In my attempt to start the day right, I thought getting glammed up is the best way to prepare oneself in thinking up some great ideas for this week's blog.
My bright, red shoes were winking at me, so how could I resist?
And then it hit me. Why not talk about shoes? We currently live with our shoe designer friend, Rachel, in Italy's shoe-making capital, Civitanova Marche. Sorted!
I've always been fascinated with Rachel and her natural creativity. She once came to visit our house in Britain two years ago, then having sat on our vintage leather sofa, started doodling. She was on holiday by the way. Apparently the buttons on the sofa were inspiring her. She left brandishing sketches of what would become part of her winter collection. That in my book, is talent. I suppose that's why she was asked to design the shoes included in an Oscars goodie bag in 2003.
Now, why might an outdoor, 'wash-and-wear' girl like me be interested in shoes?
When I was 13 I had the opportunity to visit the old residential palace of Imelda Marcos in Manila, two years after they were evicted by the Filipino people during the first Bloodless Revolution of the twentieth century. The tour in the palace was part of our history class, and all I could remember was my friend telling me to shut my mouth, as apparently I was nearly dribbling, in constant awe at Imelda's notorious shoe collection, at the sight of Salvatore Ferragamos, and the multitude of massive vats of perfume. I thought: 'so that's where the government money went!'.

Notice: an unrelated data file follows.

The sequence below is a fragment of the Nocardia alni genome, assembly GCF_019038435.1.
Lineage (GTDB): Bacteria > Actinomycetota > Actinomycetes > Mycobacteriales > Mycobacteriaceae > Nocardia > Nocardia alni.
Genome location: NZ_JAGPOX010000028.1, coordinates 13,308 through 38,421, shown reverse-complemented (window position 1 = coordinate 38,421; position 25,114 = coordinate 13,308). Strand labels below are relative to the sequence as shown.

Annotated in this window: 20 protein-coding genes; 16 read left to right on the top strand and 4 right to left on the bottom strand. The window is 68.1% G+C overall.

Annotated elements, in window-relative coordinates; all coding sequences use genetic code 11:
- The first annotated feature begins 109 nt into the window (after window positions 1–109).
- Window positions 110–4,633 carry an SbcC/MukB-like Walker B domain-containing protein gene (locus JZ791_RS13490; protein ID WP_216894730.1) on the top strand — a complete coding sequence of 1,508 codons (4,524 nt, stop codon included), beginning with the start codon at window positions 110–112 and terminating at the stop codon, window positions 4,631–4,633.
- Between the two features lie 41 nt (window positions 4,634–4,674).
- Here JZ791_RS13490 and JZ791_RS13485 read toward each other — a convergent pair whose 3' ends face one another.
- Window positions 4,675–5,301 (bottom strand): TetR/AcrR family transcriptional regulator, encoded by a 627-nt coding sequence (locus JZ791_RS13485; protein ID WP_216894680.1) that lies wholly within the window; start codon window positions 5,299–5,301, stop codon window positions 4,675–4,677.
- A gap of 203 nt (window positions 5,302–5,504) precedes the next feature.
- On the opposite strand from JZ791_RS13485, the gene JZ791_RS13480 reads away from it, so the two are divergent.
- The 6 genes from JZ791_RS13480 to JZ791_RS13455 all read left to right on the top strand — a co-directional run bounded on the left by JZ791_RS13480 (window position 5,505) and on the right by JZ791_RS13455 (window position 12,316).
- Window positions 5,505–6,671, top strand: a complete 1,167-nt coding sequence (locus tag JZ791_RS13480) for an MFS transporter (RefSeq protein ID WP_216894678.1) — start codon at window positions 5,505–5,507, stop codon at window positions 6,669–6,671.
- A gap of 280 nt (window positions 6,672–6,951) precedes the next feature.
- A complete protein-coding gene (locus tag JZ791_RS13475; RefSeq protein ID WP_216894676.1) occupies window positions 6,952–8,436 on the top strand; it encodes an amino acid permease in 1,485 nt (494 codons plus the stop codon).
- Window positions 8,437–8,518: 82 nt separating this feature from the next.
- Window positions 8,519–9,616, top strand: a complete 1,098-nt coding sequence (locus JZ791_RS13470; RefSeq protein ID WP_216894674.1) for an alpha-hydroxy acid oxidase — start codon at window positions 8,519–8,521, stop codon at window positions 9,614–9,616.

This morning, I took a photo of this two year-old shoe. It's a revival of the typical killer heels of the mid '80s. The heel is so high it's half-way impossible to walk on.
In a decade where women were taking on powerful, successful roles in the workplace, these heels were perfect for projecting an image of 'metropolitan chic meets dominatrix', according to a book called Vintage Shoes, by Caroline Cox.
Rachel says that the recent global economic downturn is similar to the economic recession in the '80s. Shoe psychology is echoing that period, and the worse things become financially the higher heels become. I personally think this statement makes sense.
Nevertheless, shoes will always be a vital part of living, and will continue to be objects of art and functionality.
If you're ever in need of a boost, put your favourite garment on and pair it with your favourite shoes. Chances are, if they are colourful they'll make you feel better. Trust me, it works wonders for me, every time.
Oh, and don't forget your handbag.